June 2015
Volume 56, Issue 7
Free
ARVO Annual Meeting Abstract  |   June 2015
Effect of Initial Visual Acuity on Cost of Diabetic Macular Edema Treatment
Author Affiliations & Notes
  • Deepthi M Reddy
    Ophthalmology, University of Alabama-Birmingham, Birmingham, AL
    Retina Consultants of Alabama, Birmingham, AL
  • Richard M Feist
    Ophthalmology, University of Alabama-Birmingham, Birmingham, AL
    Retina Consultants of Alabama, Birmingham, AL
  • Richard M. Feist
    Ophthalmology, University of Alabama-Birmingham, Birmingham, AL
  • John O Mason
    Ophthalmology, University of Alabama-Birmingham, Birmingham, AL
    Retina Consultants of Alabama, Birmingham, AL
  • michael A. Albert
    Ophthalmology, University of Alabama-Birmingham, Birmingham, AL
    Retina Consultants of Alabama, Birmingham, AL
  • Martin L Thomley
    Ophthalmology, University of Alabama-Birmingham, Birmingham, AL
    Retina Consultants of Alabama, Birmingham, AL
  • Claudia Ayala
    Retina Consultants of Alabama, Birmingham, AL
  • Footnotes
    Commercial Relationships Deepthi Reddy, None; Richard Feist, None; Richard Feist, None; John Mason, None; michael Albert, None; Martin Thomley, None; Claudia Ayala, None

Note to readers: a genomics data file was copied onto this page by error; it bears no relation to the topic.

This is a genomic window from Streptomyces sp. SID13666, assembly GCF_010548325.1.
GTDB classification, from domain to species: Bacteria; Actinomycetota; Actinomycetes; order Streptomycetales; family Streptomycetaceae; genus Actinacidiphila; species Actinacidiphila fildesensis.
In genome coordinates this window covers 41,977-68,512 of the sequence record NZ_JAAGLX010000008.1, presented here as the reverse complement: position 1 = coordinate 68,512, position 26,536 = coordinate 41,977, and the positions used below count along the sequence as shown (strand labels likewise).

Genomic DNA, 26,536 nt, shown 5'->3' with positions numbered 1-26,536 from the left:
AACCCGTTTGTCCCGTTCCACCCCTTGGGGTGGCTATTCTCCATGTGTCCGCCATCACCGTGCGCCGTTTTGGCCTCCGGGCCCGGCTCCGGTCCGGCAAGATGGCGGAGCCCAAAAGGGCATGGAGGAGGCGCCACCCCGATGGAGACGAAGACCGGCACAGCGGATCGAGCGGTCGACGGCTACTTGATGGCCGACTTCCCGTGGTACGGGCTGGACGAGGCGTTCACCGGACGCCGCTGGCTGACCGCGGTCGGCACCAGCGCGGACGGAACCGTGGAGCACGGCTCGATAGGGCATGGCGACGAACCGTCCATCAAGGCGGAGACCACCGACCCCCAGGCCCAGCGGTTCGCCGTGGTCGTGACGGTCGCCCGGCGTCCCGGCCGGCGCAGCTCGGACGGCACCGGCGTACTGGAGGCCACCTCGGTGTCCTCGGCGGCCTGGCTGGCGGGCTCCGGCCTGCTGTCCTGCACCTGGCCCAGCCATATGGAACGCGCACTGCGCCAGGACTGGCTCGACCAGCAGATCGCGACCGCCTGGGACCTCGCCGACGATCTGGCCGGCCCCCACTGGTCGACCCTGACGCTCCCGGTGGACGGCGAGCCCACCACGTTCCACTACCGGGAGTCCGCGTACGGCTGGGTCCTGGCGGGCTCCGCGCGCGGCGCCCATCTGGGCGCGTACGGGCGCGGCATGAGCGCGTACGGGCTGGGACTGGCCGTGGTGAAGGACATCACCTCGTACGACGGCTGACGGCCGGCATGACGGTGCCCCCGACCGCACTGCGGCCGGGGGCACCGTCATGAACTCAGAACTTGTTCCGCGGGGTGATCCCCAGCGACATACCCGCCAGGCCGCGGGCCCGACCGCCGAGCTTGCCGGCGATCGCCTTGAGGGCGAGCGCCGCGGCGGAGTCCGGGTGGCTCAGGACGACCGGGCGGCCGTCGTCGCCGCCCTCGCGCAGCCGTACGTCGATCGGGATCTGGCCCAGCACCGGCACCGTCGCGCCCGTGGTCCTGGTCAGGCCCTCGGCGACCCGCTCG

• Footnotes
    Support None
Investigative Ophthalmology & Visual Science June 2015, Vol.56, 2144. doi:https://doi.org/
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      Deepthi M Reddy, Richard M Feist, Richard M. Feist, John O Mason, michael A. Albert, Martin L Thomley, Claudia Ayala; Effect of Initial Visual Acuity on Cost of Diabetic Macular Edema Treatment. Invest. Ophthalmol. Vis. Sci. 2015;56(7 ):2144. doi: https://doi.org/.

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      © ARVO (1962-2015); The Authors (2016-present)

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Abstract

Purpose: To evaluate the effect of visual acuity on the overall cost of diabetic macular edema treatment before and during the era of anti-vascular endothelial growth factor (anti-VEGF) therapy.

Methods: A retrospective study was performed of two groups with clinically significant diabetic macular edema, who began treatment 10 years and 3 years ago, before and after the introduction of anti-VEGF therapy. Patients were stratified into subgroups with entry visual acuity better than 20/40 or 20/40 or worse. Treatment cost for each group and subgroup was calculated using current fee schedules for Medicare and the predominant private insurance carrier for the state of treatment (Alabama).

Results: The 10 year group received solely laser photocoagulation treatment while the 3 year group received both anti-VEGF and laser photocoagulation. Overall, the 3 year group had better visual retention during 2 years of follow up (mean logMAR of visual loss 0.03 versus 0.22, p=0.0029) at 2 years follow up) and a higher mean treatment cost. In the subgroup with 20/40 or worse vision, overall treatment costs ranged from 40% to 45% higher in the 3 year group and only 3% higher in the 10 year group.

Conclusions: Anti-VEGF treatment offers better visual prognosis in clinically significant diabetic macular edema but with a higher cost of treatment. Worse initial visual acuity may incur a higher cost of treatment.

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